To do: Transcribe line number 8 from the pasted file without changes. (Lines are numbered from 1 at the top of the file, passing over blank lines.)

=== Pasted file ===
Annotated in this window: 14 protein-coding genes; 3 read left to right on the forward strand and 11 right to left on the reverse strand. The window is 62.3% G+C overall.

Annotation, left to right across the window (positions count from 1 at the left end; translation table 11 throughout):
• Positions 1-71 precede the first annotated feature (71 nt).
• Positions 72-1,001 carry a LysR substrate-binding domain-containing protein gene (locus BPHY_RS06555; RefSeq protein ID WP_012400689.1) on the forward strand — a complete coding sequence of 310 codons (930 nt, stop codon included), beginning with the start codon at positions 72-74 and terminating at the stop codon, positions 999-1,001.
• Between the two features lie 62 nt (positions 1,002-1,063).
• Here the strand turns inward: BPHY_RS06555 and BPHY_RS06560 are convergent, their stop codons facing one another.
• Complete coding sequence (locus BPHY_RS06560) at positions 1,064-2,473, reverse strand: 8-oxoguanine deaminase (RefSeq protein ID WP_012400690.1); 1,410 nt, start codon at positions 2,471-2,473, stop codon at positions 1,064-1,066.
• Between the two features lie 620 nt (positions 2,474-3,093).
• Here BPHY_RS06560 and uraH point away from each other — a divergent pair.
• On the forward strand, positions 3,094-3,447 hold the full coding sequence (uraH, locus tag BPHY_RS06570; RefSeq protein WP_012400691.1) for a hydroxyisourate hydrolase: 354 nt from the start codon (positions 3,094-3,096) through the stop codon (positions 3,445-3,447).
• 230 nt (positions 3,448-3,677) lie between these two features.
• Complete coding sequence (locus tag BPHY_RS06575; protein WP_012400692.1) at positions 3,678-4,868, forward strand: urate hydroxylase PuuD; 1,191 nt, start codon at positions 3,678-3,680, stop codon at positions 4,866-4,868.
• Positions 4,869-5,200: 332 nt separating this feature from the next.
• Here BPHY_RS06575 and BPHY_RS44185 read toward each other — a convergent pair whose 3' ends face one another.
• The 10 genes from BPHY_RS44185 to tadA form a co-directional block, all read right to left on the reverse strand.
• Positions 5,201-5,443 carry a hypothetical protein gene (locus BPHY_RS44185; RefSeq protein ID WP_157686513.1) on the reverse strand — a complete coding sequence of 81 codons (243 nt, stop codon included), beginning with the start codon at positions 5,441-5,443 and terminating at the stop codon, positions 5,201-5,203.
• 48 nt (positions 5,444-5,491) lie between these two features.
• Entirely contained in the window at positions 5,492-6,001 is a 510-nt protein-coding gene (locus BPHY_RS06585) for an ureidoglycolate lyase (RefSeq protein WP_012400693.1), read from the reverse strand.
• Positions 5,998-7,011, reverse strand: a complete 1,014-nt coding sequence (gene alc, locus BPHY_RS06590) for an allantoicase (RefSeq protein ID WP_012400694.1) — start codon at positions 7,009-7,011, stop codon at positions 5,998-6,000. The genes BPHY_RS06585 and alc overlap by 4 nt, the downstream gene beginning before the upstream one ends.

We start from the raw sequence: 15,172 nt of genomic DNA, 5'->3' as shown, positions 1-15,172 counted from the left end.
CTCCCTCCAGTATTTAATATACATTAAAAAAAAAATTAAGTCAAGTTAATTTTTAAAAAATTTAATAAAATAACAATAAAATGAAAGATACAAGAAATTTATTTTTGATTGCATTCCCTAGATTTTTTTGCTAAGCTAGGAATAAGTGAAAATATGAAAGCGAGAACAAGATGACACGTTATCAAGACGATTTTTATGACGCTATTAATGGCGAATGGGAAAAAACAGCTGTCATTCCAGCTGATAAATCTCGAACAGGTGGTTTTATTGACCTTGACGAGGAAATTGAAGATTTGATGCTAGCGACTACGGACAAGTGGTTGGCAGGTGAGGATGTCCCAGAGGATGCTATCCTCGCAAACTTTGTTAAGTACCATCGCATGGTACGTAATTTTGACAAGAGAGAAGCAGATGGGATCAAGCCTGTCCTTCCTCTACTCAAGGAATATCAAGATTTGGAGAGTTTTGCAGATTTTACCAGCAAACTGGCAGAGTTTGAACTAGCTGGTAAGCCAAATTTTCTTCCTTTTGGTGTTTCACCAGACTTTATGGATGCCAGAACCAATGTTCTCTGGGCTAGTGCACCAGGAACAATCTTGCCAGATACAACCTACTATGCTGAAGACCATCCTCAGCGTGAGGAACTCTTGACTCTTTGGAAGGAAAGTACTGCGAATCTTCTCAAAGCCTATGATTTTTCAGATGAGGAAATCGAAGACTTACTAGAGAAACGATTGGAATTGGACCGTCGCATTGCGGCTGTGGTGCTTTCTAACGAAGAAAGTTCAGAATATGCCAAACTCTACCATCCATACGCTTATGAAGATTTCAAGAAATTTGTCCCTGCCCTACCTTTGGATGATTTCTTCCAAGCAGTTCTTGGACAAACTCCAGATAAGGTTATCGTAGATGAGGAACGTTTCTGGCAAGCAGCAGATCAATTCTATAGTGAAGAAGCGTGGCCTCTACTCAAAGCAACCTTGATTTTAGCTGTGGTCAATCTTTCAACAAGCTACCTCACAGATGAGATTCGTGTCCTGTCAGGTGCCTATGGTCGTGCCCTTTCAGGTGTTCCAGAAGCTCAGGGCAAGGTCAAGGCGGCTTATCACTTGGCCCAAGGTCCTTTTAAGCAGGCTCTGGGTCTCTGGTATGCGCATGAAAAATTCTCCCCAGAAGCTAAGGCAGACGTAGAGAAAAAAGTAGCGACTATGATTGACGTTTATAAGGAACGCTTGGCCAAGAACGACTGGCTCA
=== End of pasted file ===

• Between the two features lie 620 nt (positions 2,474-3,093).